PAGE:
Alicia A. Goyeneche, Ph.D., a member of the Sanford School of Medicine of The University of South Dakota faculty, received a Minority Scholar in Cancer Research Award at the 102nd annual meeting of the American Association for Cancer Research, April 2-6.
Goyeneche is a research instructor of basic biomedical sciences. She was recognized as a Minority Scholar in Cancer Research for her research on subjects such as the growth of cancer cells and ways to improve the efficacy of combination treatments for cancer. Goyeneche is passionate about cancer research because of �those (people) that are already its victims, those that are giving big battles to it and those who are trying to decipher it with the intention to finally overcome the disease.� Additionally, she credited her mentor Carlos Telleria, Ph.D., associate professor of basic biomedical sciences, for supervising her work. A member of the Sanford School of Medicine faculty since 2002, Goyeneche received her Ph.D. from the University of San Luis in Argentina.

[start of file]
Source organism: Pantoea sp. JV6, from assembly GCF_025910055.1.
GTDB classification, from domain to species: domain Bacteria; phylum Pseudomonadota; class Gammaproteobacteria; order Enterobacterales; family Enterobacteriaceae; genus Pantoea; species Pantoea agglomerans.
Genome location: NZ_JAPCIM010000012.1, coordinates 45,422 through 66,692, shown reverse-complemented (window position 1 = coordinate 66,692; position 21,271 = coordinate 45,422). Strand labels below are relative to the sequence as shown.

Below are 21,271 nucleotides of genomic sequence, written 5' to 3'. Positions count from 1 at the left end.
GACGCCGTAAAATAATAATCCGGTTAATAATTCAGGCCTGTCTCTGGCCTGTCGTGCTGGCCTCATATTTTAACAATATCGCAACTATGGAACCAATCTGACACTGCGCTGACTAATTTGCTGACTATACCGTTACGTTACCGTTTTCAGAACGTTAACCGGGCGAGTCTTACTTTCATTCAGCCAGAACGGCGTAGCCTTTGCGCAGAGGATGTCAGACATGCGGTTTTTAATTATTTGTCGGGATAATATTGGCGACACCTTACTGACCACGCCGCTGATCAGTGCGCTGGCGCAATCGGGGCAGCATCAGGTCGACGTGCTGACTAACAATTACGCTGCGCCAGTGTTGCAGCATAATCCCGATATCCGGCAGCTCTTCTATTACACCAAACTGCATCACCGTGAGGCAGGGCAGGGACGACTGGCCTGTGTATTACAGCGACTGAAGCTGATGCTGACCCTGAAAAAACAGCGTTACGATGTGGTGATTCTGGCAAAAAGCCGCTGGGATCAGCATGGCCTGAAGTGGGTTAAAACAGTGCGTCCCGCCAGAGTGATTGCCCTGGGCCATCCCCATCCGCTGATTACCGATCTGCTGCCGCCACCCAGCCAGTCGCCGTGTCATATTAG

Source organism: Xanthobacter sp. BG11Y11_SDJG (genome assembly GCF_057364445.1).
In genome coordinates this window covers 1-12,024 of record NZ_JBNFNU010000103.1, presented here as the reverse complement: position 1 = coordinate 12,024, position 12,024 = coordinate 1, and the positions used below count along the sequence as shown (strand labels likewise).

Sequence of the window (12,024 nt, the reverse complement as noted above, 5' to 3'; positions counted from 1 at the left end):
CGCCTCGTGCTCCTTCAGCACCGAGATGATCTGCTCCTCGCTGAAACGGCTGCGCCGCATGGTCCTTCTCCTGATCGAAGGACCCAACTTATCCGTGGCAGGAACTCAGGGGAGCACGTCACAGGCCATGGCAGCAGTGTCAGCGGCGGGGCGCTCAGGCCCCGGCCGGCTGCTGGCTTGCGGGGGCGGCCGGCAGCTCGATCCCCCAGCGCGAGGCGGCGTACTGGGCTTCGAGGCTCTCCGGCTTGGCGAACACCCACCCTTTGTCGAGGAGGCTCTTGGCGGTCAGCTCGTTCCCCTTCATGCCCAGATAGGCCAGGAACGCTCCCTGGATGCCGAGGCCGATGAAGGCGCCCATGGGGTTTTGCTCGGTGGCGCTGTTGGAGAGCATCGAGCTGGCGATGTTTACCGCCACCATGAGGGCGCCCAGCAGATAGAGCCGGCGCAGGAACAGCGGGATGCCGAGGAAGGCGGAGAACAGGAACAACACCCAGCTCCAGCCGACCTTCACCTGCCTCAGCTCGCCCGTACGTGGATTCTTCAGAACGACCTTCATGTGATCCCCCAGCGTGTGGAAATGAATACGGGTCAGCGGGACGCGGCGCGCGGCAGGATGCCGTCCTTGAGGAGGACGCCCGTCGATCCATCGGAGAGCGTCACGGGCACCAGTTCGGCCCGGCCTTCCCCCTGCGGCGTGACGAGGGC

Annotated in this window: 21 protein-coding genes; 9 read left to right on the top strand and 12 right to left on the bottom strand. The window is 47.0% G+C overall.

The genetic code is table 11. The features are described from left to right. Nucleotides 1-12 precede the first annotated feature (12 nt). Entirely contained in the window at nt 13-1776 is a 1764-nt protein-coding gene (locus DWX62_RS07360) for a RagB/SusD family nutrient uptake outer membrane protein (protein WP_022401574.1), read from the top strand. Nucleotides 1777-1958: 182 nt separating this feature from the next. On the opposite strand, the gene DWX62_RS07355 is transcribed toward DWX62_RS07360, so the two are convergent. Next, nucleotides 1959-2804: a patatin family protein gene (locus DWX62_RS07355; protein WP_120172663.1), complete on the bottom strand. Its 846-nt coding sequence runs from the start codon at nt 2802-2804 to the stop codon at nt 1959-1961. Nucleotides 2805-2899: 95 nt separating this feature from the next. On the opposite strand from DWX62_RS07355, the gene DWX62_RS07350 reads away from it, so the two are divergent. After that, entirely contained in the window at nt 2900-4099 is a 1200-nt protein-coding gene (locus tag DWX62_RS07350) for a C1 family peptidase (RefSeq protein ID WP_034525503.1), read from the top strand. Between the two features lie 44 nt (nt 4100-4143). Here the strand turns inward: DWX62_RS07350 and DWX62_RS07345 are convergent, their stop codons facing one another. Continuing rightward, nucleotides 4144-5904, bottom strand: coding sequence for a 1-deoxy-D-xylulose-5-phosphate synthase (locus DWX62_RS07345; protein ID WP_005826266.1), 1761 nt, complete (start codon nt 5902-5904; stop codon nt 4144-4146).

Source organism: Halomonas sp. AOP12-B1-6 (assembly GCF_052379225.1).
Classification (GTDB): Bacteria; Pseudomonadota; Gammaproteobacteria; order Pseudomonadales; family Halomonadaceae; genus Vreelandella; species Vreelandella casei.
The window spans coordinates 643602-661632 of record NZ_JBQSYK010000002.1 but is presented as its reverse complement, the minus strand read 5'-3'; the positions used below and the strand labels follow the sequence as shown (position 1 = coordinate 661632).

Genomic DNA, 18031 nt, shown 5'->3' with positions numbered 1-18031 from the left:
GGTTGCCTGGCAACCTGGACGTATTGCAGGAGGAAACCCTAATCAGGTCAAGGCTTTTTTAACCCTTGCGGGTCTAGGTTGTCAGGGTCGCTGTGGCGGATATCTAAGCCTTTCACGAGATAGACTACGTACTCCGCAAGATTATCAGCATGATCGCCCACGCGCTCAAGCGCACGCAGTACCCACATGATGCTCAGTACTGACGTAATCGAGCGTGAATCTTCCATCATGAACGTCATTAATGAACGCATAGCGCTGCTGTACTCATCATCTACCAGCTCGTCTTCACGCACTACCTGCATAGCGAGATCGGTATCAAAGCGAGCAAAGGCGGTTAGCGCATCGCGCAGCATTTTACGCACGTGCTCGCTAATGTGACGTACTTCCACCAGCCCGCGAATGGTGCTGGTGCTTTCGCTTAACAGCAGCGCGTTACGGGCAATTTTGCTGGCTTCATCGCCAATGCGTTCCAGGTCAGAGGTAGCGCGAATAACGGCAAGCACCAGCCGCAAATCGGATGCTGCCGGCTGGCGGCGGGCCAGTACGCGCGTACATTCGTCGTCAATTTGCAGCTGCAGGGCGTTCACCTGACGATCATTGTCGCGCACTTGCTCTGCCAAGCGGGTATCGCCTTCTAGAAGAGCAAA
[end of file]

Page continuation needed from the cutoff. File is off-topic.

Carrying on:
The Minority Scholar in Cancer Research Award is sponsored by a grant from the National Cancer Institute�s Center to Reduce Cancer Health Disparities. Now in its 26th year, the Center is intended to enhance the education and training of minority researchers and increase the visibility and recognition of minorities involved in cancer research. Scholars are chosen from minority institutions and the larger bodies of universities, colleges and research institutions, based on their qualifications, references from mentors, and an estimation of professional benefit. More information about the recipients, including Goyeneche, is available at www.aacr.org/home/scientists/meetings–workshops/travel-grants/minority-scholar-awards/2011-minority-scholars-a-l.aspx
The mission of the American Association for Cancer Research is to prevent and cure cancer. Founded in 1907, the AACR is the world�s oldest and largest professional organization dedicated to advancing cancer research.